Johnson, Terry L.
For centuries, the Westminster Shorter Catechism has helped Christians young and old to know their “chief end.” Now, authors William Boekestein, Jonathan Landry Cruse, and Andrew J. Miller value this venerable catechism and winsomely introduce a new generation to its powerful message. Dividing the catechism into 52 brief devotions, they explain and apply each question and answer in a year’s worth of Lord’s Days. This valuable new resource is great for individual and family use for all who desire to “glorify and enjoy God forever.”
“May a Catechism prove to be devotional material? Well, of course! As Paul says, truth is in order to godliness. And what better way to start the day than to read these devotionals on the Shorter Catechism. Boekestein, Cruse, and Miller have provided us with an outstanding primer to get the juices flowing and the heart engaged. Outstanding!”
—Derek W. H. Thomas, pastor, author, Ligonier Teaching Fellow
“The church in our own day urgently needs not only to confess what we believe but to announce what is true. Glorifying and Enjoying God helps us to do just this as it presents the objective claims of a classic catechism in a format perfected for weekly worship and study at home. Together read, recite, and rejoice in these truths!”
— Chad Van Dixhoorn, Professor of Church History and Theolgy, Reformed Theological Seminary Charlotte
“If you view doctrine as dry and connect catechism with tedious repetition, you need Glorifying and Enjoying God. Here three pastors explore the greatness of God and the glories of his grace, revealed in the Bible and captured concisely (and brilliantly!) in the Shorter Catechism. This is solid food for Christ-hungry hearts, rich nourishment for growing children of God.”
—Dennis E. Johnson, Professor Emeritus of Practical Theology, Westminster Seminary California
About the Editors
William Boekestein is pastor of Immanuel Fellowship Church in Kalamazoo, Michigan. He and his wife Amy have four children.
Jonathan Landry Cruse is pastor of Community Presbyterian Church (OPC) in Kalamazoo, Michigan, where he lives with his wife and three children. He is the author of several books, including What Happens When We Worship.
Andrew J. Miller is the Regional Home Missionary for the Orthodox Presbyterian Church in central Pennsylvania, where he lives with his wife Rebekah and their five children.
On 1 July 1643, the Westminster Assembly of Divines, consisting of many of the foremost theologians of the English and Scottish churches, convened at Westminster Abbey in London. Their task from the English Parliament was ambitious to say the least: to reform the liturgy, discipline, and government of the Church of England; to promote church unity between England, Scotland, and the Continent; and to clarify and revise the Thirty-Nine Articles of Religion of the Church of England.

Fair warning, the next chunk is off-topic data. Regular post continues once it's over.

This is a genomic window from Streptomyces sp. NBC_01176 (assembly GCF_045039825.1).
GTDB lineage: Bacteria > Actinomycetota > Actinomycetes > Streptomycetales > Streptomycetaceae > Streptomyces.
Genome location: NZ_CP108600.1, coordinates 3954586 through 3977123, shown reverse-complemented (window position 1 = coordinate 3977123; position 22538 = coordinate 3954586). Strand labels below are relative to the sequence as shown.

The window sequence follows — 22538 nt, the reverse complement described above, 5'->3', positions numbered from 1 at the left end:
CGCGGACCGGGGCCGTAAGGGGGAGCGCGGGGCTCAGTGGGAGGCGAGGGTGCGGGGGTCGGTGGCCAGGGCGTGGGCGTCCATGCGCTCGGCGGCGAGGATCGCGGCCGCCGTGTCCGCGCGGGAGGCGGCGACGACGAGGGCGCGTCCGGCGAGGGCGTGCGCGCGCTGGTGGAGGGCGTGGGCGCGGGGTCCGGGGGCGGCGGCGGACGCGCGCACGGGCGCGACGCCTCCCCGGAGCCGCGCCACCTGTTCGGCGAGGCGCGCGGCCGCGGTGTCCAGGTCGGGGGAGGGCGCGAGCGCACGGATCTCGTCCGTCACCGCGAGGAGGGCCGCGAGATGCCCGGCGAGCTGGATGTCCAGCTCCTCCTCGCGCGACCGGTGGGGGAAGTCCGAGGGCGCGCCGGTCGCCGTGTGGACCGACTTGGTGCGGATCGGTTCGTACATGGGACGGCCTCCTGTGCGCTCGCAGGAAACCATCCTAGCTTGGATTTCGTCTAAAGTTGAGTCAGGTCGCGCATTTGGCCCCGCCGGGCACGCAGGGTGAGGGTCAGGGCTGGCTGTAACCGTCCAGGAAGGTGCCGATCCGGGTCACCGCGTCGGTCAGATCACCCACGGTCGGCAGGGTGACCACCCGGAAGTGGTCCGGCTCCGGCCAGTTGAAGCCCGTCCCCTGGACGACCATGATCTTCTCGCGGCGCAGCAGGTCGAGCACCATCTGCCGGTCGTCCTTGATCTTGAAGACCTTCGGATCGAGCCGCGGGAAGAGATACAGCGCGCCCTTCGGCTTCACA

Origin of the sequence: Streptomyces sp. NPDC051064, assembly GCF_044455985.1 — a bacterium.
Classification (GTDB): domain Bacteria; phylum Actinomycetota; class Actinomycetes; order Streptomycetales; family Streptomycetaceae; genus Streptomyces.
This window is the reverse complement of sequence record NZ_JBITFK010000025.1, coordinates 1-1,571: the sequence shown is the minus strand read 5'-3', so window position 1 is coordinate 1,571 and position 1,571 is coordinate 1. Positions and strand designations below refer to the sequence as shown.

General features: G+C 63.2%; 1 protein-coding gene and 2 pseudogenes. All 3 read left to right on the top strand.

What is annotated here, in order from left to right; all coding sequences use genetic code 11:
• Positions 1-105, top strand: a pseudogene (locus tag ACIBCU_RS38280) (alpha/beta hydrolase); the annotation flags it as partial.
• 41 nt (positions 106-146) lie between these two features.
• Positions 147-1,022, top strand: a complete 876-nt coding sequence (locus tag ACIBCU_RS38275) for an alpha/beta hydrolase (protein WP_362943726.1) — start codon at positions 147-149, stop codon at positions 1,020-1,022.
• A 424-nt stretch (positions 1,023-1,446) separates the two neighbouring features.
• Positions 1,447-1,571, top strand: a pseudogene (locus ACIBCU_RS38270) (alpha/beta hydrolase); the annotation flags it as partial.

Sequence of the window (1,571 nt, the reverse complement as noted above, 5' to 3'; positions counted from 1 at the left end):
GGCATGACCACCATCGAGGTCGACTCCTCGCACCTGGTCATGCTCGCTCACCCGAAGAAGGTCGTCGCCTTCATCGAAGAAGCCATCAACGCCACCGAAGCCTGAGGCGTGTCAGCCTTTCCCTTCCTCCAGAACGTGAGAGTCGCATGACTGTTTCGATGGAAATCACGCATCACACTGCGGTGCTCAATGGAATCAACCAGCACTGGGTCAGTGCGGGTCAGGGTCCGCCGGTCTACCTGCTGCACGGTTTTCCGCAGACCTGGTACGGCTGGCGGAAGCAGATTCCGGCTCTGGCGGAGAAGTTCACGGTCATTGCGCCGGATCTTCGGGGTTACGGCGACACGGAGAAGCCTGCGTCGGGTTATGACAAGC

Over the course of five politically tumultuous years, committees of the Assembly met and developed a set of documents that would have significant influence in defining the belief and practice of Presbyterian churches in Britain (especially in Scotland) and indeed the world. The doctrinal framework that the Assembly established in their Confession also provided the foundation of the central creedal documents of the Baptists and Congregationalists that were clarified in the decades following the Assembly.
Although the hoped-for unity between the English and Scottish churches did not materialise, nevertheless the documents produced by the Assembly, and especially the Confession of Faith and Larger and Shorter Catechisms, would become the touchstone for sound doctrine, cherished by generations of Christians as a well-honed summary of biblical truth.
Of the Confession of Faith itself, Professor John Murray noted: ‘The Westminster Confession is the last of the great reformation creeds. No creed of the Christian church is comparable to that of Westminster in respect of the skill with which the fruits of fifteen centuries of Christian thought have been preserved, and at the same time examined anew and clarified in the light of that fuller understanding of God’s word which the Holy Spirit has imparted.’
This volume contains the Confession of Faith, the Larger and Shorter Catechisms, and the other principal documents to come out of the Westminster Assembly. The text is newly typeset, and biblical references are given in full. Later American revisions of the Westminster Confession are included in an appendix.
In Contending for the Faith, Joel Beeke and William Boekestein help children understand the struggle for reformation in England and how the Westminster Assembly sought to further the Reformation in that land. In this book, children will learn about the five documents that became key standards of Presbyterianism: the Form of Church Government, the Directory of Public Worship, the Confession of Faith, the Larger Catechism, and the Shorter Catechism.
Although these reforms did not find a lasting place within the Church of England, they have remained formative for Presbyterian and Reformed congregations around the world.